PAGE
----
In the second paragraph above, I used only one adjective to qualify the people I support: energetic. I have no use for the lazy, the narcissistic, or the corrupt. We have many mills and supplier organizations that have some of these types in them and they are a cancer on us all--rotten apples tainting the whole barrel. However, let me make a further distinction and say that we do have room for the infirm and limited skills people that are energetic. We have plenty of good jobs they can do. And, it goes without saying that in the modern world, there is no room for prejudices amongst the human beings we work with each day.

I think there is a special place for the dreamers and the creative. The pulp and paper industry can afford only a few of these (again, as long as they are energetic) and they are vital to moving the industry forward. Stated another way, we cannot afford to be without a few dreaming and creative types, for they are our path to the future.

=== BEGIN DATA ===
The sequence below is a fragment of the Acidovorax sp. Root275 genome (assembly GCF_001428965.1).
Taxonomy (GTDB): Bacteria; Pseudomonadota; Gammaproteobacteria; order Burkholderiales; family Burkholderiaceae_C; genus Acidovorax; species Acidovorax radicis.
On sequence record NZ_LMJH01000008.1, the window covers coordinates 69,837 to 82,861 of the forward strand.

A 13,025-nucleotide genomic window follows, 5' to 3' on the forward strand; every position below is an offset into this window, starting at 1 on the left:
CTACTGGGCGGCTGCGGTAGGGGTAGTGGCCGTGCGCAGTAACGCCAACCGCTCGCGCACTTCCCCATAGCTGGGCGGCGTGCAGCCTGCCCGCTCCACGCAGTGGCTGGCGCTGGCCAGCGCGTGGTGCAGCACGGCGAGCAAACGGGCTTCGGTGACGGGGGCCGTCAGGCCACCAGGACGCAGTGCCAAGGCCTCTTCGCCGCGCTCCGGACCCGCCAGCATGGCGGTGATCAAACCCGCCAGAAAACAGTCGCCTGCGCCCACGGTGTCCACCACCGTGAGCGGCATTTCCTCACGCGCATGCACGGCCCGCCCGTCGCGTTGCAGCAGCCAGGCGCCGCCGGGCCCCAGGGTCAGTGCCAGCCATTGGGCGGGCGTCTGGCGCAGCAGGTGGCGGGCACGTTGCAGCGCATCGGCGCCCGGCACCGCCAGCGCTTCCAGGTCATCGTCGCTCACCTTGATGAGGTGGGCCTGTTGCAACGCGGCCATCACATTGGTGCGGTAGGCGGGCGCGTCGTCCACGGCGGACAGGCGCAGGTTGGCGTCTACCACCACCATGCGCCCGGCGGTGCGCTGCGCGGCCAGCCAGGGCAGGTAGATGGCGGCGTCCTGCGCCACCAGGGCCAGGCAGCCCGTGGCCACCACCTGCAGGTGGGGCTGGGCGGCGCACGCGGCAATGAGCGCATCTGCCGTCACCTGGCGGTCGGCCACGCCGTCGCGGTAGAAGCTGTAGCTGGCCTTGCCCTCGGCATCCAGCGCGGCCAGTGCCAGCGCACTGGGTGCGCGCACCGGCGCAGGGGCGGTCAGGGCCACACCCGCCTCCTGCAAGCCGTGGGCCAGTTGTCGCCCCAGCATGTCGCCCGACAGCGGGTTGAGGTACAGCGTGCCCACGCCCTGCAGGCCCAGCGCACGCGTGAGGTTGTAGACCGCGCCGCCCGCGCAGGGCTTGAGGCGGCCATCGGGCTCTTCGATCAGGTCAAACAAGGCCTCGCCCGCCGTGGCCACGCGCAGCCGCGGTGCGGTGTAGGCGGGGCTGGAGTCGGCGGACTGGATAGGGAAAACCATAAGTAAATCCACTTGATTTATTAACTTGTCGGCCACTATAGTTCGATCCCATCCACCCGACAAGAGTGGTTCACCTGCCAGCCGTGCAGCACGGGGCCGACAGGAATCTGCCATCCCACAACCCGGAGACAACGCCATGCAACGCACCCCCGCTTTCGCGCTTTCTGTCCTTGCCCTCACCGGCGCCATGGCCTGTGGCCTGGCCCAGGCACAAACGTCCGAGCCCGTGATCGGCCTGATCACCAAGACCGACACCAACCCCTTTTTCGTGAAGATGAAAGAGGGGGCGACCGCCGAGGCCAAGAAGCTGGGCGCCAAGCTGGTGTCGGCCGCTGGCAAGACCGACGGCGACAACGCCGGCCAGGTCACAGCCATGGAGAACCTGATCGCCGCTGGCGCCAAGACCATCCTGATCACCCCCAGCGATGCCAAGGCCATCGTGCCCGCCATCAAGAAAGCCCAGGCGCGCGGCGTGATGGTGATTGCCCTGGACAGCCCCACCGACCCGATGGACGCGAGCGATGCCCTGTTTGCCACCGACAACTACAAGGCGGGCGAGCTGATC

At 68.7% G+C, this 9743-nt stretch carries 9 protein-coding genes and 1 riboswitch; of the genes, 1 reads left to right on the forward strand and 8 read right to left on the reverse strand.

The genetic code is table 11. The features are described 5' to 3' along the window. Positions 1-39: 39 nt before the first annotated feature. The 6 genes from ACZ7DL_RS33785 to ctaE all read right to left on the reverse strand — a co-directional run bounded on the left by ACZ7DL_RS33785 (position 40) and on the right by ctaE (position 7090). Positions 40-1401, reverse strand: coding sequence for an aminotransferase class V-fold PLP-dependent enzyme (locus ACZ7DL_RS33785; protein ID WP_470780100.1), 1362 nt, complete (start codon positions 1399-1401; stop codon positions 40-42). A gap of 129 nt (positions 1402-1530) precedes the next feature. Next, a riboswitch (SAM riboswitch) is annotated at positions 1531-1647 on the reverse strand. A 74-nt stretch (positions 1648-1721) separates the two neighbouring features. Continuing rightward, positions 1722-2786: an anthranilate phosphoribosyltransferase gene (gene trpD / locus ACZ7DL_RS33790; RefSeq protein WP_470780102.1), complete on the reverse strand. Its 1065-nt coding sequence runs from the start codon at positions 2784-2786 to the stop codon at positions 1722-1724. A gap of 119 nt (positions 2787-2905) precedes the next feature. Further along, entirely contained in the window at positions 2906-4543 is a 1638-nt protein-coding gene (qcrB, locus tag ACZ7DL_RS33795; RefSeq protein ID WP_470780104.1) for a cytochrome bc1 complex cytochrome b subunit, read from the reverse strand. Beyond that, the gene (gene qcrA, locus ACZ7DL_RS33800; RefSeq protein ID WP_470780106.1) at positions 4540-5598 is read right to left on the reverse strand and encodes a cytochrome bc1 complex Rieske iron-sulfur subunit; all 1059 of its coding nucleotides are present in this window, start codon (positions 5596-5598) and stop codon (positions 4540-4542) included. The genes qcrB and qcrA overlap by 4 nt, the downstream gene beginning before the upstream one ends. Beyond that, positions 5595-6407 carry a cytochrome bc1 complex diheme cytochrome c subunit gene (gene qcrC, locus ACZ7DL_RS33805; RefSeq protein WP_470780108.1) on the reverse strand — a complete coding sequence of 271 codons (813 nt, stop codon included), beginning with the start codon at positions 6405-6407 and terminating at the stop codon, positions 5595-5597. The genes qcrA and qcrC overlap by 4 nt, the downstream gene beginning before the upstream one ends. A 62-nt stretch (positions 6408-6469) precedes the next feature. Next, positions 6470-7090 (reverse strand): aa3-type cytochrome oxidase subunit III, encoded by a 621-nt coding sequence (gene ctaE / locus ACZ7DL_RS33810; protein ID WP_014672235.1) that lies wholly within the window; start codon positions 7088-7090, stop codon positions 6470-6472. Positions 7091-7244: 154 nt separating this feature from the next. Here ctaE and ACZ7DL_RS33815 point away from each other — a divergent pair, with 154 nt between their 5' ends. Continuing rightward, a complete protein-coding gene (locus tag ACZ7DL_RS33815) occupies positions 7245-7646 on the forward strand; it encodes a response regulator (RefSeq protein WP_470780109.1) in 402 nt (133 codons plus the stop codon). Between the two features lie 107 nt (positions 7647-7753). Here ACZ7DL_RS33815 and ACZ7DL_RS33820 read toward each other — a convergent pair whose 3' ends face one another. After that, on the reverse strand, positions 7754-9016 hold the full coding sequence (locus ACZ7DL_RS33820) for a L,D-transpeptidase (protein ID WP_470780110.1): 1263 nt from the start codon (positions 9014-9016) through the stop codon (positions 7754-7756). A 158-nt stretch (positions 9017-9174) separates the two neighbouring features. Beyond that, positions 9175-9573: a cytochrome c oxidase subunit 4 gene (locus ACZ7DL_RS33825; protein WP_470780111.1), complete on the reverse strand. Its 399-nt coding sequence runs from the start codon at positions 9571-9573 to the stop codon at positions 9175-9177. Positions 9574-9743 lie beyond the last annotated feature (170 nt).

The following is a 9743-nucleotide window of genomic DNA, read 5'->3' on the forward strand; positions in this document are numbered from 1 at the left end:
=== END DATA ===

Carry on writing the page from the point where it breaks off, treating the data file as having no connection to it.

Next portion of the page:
Again, my influence is tiny to non-existent, but you now have in one place my statement of loyalty to our great industry. I hope you readers will keep me on the straight and narrow in the future should you think I am straying from this.

Loyalty to our employees is why we talk about safety each week. Our hardworking, energetic employees deserve safe working conditions, but also must accept their own portion of the responsibility for them.

Be safe and we will talk next week.